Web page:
Danny Bramble to Meet with CBG

On January 30, 2015, in County Issues, by An American

Danny Bramble, President and CEO of David A. Bramble, Inc., will discuss his company and the outlook for the heavy construction industry in Kent County at the February 5 meeting of the Conservative Breakfast Group (CBG).

The company’s founder, David A. Bramble, returned from World War II and started what has become David A Bramble, Inc. Since then, the company has grown until today it operates 150 pieces of major construction equipment, 17 trucks and three hot mix asphalt plants. It is one of the largest employers in the upper Eastern Shore area.

The CBG meets for breakfast every Thursday at 7:30AM at the Holiday Inn Express in Chestertown. Our meetings start promptly at 7:30AM, so you may want to come at 7:15AM to get your breakfast before the meeting. Our website is www.kentcbg.org.


Nutrient Trading: Markets or Mayhem

On January 23, 2015, in Environment, Politics, by An American

David Foster will discuss using Nutrient Trading Markets to clean up the Chesapeake Bay with The Community Breakfast Group (CBG) at their January 29 meeting. David is an Environmental Economist with a PhD in Environmental Planning and Policy Analysis from the University of North Carolina at Chapel Hill. He has extensive experience in environmental planning for the U.S. Agency for International Development, and has served as Riverkeeper for the Chester River Association.

The Clean Water Act passed in 1972, but there has been little progress since then in actually cleaning up the Chesapeake Bay and the surrounding rivers. The cost of such cleanup, estimated at $14 to $30 billion for Maryland alone, is an important reason that progress in cleaning up the Bay has been slow. There has been little agreement as to who will actually have to put up the money.

The latest approach to solving the problem has been the arbitrary establishment of Total Maximum Daily Loads (TMDLs) for each state by the EPA, and then leaving it up to each state to decide who is to pay. While sticking each state with the enforcement of the quotas shields the Federal Government from much of the political blowback from enforcement of the quotas, such a quota system does not lend itself to cost-effective approaches to pollution control. Planting trees or switchgrass can remove nitrogen for less than $5 per pound while retrofitting urban stormwater controls can cost $500 per pound or more. However, using the political process to establish quotas often leads to ineffective resource allocation and outright corruption.

Establishing a nutrient trading market is a better way to help insure that pollution control is done fairly and at the lowest possible cost. In such a market, the rights to pollute could be traded or sold. Once such a market was established, the government would have a better mechanism for controlling the total amount of pollution and assuring that cost of reducing this pollution was minimized.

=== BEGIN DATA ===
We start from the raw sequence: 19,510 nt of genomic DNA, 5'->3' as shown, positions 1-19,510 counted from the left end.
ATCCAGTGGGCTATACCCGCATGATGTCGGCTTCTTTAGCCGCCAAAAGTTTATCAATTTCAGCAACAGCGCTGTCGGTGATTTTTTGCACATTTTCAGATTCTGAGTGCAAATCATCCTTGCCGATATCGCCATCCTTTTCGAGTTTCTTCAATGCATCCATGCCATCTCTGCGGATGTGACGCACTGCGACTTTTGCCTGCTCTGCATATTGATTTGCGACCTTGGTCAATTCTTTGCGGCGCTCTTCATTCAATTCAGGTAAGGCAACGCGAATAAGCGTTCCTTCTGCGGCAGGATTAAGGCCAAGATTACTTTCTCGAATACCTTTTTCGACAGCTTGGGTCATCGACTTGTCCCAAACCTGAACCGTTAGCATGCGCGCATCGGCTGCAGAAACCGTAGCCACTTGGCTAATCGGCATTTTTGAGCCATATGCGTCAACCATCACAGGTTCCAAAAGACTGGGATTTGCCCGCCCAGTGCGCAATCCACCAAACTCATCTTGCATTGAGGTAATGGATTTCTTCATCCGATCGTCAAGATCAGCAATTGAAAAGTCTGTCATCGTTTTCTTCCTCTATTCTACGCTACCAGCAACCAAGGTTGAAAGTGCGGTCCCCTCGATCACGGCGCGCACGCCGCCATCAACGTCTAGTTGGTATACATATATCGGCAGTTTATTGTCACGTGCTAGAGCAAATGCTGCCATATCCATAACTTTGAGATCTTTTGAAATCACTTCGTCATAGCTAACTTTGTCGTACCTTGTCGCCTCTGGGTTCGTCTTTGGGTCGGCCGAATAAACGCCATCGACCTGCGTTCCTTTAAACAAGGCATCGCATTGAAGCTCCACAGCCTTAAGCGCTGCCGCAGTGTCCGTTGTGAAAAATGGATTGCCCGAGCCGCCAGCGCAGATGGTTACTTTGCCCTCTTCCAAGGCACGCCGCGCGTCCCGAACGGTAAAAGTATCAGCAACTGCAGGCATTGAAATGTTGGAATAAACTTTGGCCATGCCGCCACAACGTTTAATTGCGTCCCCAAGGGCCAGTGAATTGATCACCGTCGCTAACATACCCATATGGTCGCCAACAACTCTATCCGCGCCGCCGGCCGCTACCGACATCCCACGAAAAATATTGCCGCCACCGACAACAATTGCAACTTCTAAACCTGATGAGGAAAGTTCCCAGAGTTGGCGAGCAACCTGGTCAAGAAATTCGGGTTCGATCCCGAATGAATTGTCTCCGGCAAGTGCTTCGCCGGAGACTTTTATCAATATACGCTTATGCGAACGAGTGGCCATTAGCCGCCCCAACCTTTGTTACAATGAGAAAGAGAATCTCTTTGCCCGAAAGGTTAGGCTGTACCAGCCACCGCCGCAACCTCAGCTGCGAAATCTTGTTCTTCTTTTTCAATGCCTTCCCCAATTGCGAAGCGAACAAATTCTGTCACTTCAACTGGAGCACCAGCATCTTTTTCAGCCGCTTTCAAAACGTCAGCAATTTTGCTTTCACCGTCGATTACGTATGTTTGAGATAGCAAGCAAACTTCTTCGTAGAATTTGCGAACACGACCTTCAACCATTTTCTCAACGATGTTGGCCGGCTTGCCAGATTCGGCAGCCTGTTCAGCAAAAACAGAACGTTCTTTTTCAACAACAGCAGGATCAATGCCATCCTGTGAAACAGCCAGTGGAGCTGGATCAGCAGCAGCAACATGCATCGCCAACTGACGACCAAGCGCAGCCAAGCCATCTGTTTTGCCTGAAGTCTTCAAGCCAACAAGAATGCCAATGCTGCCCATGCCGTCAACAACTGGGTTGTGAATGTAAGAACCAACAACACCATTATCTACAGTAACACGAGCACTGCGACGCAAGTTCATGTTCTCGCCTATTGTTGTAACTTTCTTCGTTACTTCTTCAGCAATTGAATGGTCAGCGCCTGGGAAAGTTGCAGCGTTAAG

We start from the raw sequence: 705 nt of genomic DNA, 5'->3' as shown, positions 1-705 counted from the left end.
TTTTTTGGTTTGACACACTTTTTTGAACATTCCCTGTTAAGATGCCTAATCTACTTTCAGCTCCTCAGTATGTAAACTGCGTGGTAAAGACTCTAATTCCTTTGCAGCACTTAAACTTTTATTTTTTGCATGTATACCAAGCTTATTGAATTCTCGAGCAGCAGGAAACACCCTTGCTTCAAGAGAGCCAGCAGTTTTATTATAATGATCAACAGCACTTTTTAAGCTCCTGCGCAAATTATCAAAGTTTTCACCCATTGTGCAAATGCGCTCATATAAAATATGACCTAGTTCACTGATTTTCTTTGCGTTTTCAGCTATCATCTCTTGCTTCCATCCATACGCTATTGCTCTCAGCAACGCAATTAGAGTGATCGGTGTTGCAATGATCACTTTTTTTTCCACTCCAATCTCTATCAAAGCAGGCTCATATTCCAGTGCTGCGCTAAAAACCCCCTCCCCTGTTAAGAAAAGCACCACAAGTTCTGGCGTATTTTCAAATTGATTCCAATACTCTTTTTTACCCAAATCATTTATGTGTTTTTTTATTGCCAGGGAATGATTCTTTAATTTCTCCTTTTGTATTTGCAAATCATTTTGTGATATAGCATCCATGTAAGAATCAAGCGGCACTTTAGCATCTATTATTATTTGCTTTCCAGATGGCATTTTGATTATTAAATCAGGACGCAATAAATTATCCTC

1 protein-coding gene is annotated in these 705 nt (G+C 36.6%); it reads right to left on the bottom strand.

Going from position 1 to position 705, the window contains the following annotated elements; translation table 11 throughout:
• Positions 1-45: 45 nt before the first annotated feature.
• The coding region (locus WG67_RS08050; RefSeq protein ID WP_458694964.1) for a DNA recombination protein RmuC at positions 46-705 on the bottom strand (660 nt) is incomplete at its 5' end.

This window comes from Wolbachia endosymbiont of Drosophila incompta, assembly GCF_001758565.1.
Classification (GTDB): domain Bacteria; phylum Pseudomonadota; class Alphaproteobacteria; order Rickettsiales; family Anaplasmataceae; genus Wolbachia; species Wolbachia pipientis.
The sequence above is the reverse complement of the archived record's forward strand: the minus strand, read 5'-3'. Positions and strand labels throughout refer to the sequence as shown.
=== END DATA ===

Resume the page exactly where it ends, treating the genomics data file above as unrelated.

The CBG meets for breakfast every Thursday at 7:30AM at the Holiday Inn Express in Chestertown. Our meetings start promptly at 7:30AM, so you may want to come at 7:15AM to get your breakfast before the meeting. Our website is www.kentcbg.org.



The answer is neither. The poultry farmer came before either. Despite the fact that poultry farming is one of the largest industries in Kent County, few of us know much about it. Jenny Rhodes, Extension Educator with the University of Maryland Extension, will discuss the poultry industry with the Community Breakfast Group (CBG) at their January 8 meeting. Join us, as there have been many interesting developments in the industry that will affect us here in Kent County next year.

Just like growing other agricultural products, growing chickens is becoming highly technical and capital intensive. Did you know that broiler chickens, like roses or sweet corn, are hybrids that are so hungry that they will eat until they explode if there is unlimited food available? Or that extreme hygienic measures must be taken to protect a flock against bird flu?

Sadly, the poultry industry has recently come under attack from poorly informed politicians. Waste from chicken houses can adversely affect water quality if not adequately treated. This fact has led to ill-advised attacks on the industry by politicians. For example, on December 20, 2012, U.S. District Court Judge William M. Nickerson declared in a 50-page opinion that a New York-based environmental group had not established in a two-week trial in October that waste from chicken houses owned by Berlin farmers Alan and Kristin Hudson was fouling a drainage ditch that ultimately flows to the Pocomoke River.

Even worse are the attacks by animal rights groups. Starting January 1 of this year, California requires farmers to keep their hens in cages having enough space to move around and stretch their wings. Exactly how politicians know how much room a chicken needs to be happy has not been explained, but the added cost of providing the larger cages and HVAC systems will probably drive the poultry industry out of California. As always, the added costs will ultimately be borne disproportionally by the poor through higher egg prices.

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